US10137557B2 (en) 2015-11-18 2018-11-27 Diamond Innovations, Inc. High-density polycrystalline diamond
CN106625896A (en) * 2017-01-11 2017-05-10 四川大学 Novel superhard cutter

Also Published As

Publication number Publication date Type
WO2010117765A1 (en) 2010-10-14 application

Similar Documents

Publication Publication Date Title
US5881830A (en) Superabrasive drill bit cutting element with buttress-supported planar chamfer
US6021859A (en) Stress related placement of engineered superabrasive cutting elements on rotary drag bits
US6401844B1 (en) Cutter with complex superabrasive geometry and drill bits so equipped
US7628234B2 (en) Thermally stable ultra-hard polycrystalline materials and compacts
US7942219B2 (en) Polycrystalline diamond constructions having improved thermal stability
US7841428B2 (en) Polycrystalline diamond apparatuses and methods of manufacture
US20080085407A1 (en) Superabrasive elements, methods of manufacturing, and drill bits including same
US7635035B1 (en) Polycrystalline diamond compact (PDC) cutting element having multiple catalytic elements
US20060191723A1 (en) Thermally stable polycrystalline diamond materials, cutting elements incorporating the same and bits incorporating such cutting elements
US7426969B2 (en) Bits and cutting structures
US7493972B1 (en) Superabrasive compact with selected interface and rotary drill bit including same
US20110031031A1 (en) Cutting element for a drill bit used in drilling subterranean formations
US20080164071A1 (en) Superabrasive cutting elements with enhanced durability and increased wear life, and drilling apparatus so equipped
US7842111B1 (en) Polycrystalline diamond compacts, methods of fabricating same, and applications using same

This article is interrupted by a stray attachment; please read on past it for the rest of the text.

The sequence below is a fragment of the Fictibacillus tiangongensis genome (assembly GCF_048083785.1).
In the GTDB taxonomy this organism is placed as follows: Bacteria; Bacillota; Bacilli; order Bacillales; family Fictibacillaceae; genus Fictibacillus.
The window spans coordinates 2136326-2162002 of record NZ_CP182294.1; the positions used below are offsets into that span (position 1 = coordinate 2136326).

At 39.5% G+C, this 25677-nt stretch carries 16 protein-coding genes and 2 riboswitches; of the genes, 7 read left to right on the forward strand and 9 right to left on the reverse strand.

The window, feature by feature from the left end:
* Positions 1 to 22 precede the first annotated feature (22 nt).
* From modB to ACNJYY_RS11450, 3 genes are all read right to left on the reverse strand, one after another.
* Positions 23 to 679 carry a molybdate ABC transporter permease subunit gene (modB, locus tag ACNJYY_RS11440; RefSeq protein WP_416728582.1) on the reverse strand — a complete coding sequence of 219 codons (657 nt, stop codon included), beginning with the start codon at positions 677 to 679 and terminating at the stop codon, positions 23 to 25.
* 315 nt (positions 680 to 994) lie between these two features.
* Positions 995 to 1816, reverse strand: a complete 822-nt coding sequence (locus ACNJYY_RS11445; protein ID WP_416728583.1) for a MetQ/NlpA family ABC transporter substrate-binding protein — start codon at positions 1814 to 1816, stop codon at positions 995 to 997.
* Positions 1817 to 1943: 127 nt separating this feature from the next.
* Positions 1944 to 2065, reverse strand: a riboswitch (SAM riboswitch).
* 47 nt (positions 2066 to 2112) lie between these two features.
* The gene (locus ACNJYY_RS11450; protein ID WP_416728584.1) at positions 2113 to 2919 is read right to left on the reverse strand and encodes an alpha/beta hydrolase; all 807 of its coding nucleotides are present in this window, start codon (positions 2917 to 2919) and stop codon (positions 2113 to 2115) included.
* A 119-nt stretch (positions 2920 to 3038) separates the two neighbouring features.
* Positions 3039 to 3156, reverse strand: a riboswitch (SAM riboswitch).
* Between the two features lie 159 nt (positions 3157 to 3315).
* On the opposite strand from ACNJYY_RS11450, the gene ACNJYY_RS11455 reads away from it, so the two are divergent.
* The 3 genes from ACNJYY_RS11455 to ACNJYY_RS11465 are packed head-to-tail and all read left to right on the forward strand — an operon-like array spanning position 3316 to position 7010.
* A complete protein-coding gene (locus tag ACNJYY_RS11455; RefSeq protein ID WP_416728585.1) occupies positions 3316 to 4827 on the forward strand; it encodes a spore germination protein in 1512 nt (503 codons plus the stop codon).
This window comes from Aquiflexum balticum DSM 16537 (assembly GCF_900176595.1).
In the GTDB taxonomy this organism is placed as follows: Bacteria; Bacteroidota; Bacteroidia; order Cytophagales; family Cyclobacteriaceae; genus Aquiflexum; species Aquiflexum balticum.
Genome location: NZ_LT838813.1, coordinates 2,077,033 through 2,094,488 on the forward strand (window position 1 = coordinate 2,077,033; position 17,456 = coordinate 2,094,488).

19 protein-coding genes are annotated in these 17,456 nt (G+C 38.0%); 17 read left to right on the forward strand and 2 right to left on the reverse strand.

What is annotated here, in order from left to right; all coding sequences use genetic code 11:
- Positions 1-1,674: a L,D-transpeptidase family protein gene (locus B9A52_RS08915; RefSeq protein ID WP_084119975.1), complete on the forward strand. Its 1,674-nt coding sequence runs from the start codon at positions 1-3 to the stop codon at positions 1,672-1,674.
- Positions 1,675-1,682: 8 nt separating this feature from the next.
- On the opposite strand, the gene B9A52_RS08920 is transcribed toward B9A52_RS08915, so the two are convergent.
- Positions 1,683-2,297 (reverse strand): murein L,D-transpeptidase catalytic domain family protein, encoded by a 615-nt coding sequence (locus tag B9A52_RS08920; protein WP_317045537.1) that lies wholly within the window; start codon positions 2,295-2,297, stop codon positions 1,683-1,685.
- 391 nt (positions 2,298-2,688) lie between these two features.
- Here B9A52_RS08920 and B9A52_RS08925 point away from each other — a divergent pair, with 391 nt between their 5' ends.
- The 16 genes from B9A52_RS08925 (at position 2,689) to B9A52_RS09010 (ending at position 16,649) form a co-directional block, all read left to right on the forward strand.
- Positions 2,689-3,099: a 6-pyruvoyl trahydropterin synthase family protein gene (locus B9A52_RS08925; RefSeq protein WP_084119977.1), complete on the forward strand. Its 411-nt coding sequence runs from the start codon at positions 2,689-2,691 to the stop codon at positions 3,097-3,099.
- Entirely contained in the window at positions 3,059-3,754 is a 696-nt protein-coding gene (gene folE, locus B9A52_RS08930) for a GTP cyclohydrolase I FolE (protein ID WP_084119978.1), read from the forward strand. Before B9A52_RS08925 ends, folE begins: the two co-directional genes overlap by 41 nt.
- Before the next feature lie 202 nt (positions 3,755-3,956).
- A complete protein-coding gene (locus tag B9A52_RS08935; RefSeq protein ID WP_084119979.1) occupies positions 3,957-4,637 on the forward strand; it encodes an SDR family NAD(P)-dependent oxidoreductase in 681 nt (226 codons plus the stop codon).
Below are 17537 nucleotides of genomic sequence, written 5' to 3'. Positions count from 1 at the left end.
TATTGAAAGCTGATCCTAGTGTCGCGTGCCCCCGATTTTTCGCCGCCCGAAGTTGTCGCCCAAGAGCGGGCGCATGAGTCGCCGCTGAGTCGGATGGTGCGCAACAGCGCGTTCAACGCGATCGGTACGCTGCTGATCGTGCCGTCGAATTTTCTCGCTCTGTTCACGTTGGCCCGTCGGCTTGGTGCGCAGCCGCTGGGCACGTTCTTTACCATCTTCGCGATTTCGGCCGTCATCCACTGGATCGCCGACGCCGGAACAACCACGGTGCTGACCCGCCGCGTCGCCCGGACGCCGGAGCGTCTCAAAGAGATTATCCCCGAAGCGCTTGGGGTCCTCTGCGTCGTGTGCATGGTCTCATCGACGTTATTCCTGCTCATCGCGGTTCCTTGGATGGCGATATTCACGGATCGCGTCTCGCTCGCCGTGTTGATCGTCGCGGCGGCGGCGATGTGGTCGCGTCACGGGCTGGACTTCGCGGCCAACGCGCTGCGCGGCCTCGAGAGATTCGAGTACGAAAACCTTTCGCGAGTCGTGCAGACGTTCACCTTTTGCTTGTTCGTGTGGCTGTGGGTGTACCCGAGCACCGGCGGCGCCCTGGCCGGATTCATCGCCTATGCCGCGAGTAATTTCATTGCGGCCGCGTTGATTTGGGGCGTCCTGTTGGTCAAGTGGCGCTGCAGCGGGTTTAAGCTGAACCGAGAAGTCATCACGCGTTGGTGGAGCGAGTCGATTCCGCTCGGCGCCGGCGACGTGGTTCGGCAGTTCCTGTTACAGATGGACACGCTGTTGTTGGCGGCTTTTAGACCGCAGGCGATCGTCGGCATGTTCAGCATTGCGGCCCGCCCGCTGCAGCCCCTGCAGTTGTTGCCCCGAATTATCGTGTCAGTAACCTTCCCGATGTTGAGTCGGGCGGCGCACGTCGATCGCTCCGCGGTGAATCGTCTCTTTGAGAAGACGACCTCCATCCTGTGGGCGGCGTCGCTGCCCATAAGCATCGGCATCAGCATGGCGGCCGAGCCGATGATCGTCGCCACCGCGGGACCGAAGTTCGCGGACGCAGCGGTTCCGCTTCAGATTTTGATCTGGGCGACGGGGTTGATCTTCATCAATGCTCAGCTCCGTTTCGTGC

US20060032677A1 (en) Novel bits and cutting structures
US20120222364A1 (en) Polycrystalline tables, polycrystalline elements, and related methods
US5924501A (en) Predominantly diamond cutting structures for earth boring
US20110120782A1 (en) Polycrystalline diamond compact including a substrate having a raised interfacial surface bonded to a leached polycrystalline diamond table, and applications therefor
US5979579A (en) Polycrystalline diamond cutter with enhanced durability
US20080035380A1 (en) Pointed Diamond Working Ends on a Shear Bit
US20110067929A1 (en) Polycrystalline diamond compacts, methods of making same, and applications therefor
US20110031037A1 (en) Polycrystalline diamond material with high toughness and high wear resistance
US20080135304A1 (en) Methods of attaching a shank to a body of an earth-boring drilling tool, and tools formed by such methods
US20110259642A1 (en) Cutting elements for earth-boring tools, earth-boring tools including such cutting elements and related methods
US6374932B1 (en) Heat management drilling system and method

Legal Events

Date Code Title Description
AS Assignment

Owner name: SCHLUMBERGER TECHNOLOGY CORPORATION, TEXAS

Free format text: ASSIGNMENT OF ASSIGNORS INTEREST;ASSIGNOR:HALL, DAVID R.;REEL/FRAME:030386/0913

Effective date: 20100122

AS Assignment

Owner name: HALL, DAVID R., UTAH

Free format text: ASSIGNMENT OF ASSIGNORS INTEREST;ASSIGNORS:CROCKETT, RONALD B.;FOX, JOSEPH R.;TAMANG, ASHOK;REEL/FRAME:036247/0988

Effective date: 20150715

Owner name: SCHLUMBERGER TECHNOLOGY CORPORATION, TEXAS

Free format text: ASSIGNMENT OF ASSIGNORS INTEREST;ASSIGNOR:HALL, DAVID R.;REEL/FRAME:036248/0232

Effective date: 20150731